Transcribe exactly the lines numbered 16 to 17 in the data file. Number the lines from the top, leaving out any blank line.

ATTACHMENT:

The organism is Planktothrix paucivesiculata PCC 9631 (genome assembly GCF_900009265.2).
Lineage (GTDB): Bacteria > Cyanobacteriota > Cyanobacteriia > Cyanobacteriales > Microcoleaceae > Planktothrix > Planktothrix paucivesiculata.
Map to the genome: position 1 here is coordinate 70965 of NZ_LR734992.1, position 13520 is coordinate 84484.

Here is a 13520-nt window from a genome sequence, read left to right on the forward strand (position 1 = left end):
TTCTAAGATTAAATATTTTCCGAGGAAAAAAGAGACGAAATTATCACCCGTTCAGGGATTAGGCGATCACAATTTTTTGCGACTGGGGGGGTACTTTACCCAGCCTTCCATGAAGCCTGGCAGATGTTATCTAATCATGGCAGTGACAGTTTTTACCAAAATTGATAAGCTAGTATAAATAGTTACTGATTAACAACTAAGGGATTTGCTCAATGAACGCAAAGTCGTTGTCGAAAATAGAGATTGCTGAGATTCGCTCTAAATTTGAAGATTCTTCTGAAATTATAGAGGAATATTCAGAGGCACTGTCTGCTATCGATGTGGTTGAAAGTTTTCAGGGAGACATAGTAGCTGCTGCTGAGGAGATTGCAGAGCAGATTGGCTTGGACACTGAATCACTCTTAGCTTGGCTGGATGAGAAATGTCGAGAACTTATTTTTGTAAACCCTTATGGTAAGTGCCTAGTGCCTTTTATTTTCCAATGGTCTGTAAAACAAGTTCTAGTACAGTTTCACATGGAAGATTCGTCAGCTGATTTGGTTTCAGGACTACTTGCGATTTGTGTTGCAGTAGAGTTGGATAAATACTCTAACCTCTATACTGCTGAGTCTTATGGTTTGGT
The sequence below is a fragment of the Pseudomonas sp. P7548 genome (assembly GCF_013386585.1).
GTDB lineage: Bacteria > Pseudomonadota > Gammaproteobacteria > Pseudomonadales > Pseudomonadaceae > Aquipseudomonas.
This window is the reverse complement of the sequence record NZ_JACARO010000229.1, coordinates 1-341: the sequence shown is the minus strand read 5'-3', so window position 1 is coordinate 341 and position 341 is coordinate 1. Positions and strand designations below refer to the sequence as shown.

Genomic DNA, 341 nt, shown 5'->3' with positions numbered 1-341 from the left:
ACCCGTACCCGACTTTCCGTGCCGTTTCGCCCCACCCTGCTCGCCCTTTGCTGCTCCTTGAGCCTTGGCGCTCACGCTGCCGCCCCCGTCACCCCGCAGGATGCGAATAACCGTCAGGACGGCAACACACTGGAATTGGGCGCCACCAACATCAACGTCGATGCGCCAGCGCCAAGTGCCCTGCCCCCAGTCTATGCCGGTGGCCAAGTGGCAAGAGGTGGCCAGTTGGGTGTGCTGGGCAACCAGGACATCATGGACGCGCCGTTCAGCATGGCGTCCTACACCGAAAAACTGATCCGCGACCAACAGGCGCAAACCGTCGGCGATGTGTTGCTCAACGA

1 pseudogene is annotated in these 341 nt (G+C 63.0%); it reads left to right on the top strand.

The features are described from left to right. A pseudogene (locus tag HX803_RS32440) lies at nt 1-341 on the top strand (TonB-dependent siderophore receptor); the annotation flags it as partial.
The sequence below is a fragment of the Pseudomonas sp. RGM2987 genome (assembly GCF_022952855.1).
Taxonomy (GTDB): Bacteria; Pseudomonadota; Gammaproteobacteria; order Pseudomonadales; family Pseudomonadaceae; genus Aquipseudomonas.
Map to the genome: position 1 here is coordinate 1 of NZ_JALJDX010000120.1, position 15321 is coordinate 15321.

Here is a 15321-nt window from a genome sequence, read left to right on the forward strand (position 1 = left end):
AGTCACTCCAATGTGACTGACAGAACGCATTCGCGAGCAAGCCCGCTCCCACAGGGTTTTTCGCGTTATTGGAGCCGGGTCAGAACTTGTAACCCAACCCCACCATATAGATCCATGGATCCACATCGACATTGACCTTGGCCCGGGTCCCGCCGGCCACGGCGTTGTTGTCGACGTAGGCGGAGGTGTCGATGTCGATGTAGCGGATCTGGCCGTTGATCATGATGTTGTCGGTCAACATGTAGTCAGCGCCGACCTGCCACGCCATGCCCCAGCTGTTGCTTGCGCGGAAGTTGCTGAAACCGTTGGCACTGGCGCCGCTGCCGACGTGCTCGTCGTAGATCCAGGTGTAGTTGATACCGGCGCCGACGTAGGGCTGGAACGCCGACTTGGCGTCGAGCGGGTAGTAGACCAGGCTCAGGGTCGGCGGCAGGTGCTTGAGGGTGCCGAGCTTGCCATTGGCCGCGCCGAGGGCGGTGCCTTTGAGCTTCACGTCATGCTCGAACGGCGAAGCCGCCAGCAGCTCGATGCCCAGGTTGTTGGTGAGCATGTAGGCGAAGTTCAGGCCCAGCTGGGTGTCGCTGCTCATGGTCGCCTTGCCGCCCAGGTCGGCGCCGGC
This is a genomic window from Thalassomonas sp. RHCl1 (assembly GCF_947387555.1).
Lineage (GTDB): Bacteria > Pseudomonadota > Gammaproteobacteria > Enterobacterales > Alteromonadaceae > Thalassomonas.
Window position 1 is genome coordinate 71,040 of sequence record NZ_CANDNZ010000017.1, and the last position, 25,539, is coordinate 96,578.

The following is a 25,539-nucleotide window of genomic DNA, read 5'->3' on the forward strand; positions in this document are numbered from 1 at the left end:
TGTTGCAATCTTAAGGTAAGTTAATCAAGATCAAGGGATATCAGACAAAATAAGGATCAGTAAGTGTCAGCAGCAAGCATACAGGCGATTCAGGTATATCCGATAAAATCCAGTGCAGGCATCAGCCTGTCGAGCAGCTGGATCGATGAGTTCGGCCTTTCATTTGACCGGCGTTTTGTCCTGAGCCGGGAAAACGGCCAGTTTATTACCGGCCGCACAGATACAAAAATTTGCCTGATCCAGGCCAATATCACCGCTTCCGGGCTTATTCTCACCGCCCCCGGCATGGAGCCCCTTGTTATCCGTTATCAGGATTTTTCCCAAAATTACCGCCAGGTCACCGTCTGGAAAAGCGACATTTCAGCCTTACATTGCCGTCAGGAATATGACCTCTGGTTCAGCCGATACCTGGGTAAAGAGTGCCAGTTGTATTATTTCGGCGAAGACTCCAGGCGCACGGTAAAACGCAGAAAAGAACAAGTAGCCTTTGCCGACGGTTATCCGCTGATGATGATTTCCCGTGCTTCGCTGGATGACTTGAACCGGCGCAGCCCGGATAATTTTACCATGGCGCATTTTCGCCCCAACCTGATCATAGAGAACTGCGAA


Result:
Here is a 15321-nt window from a genome sequence, read left to right on the forward strand (position 1 = left end):
AGTCACTCCAATGTGACTGACAGAACGCATTCGCGAGCAAGCCCGCTCCCACAGGGTTTTTCGCGTTATTGGAGCCGGGTCAGAACTTGTAACCCAACCCCACCATATAGATCCATGGATCCACATCGACATTGACCTTGGCCCGGGTCCCGCCGGCCACGGCGTTGTTGTCGACGTAGGCGGAGGTGTCGATGTCGATGTAGCGGATCTGGCCGTTGATCATGATGTTGTCGGTCAACATGTAGTCAGCGCCGACCTGCCACGCCATGCCCCAGCTGTTGCTTGCGCGGAAGTTGCTGAAACCGTTGGCACTGGCGCCGCTGCCGACGTGCTCGTCGTAGATCCAGGTGTAGTTGATACCGGCGCCGACGTAGGGCTGGAACGCCGACTTGGCGTCGAGCGGGTAGTAGACCAGGCTCAGGGTCGGCGGCAGGTGCTTGAGGGTGCCGAGCTTGCCATTGGCCGCGCCGAGGGCGGTGCCTTTGAGCTTCACGTCATGCTCGAACGGCGAAGCCGCCAGCAGCTCGATGCCCAGGTTGTTGGTGAGCATGTAGGCGAAGTTCAGGCCCAGCTGGGTGTCGCTGCTCATGGTCGCCTTGCCGCCCAGGTCGGCGCCGGC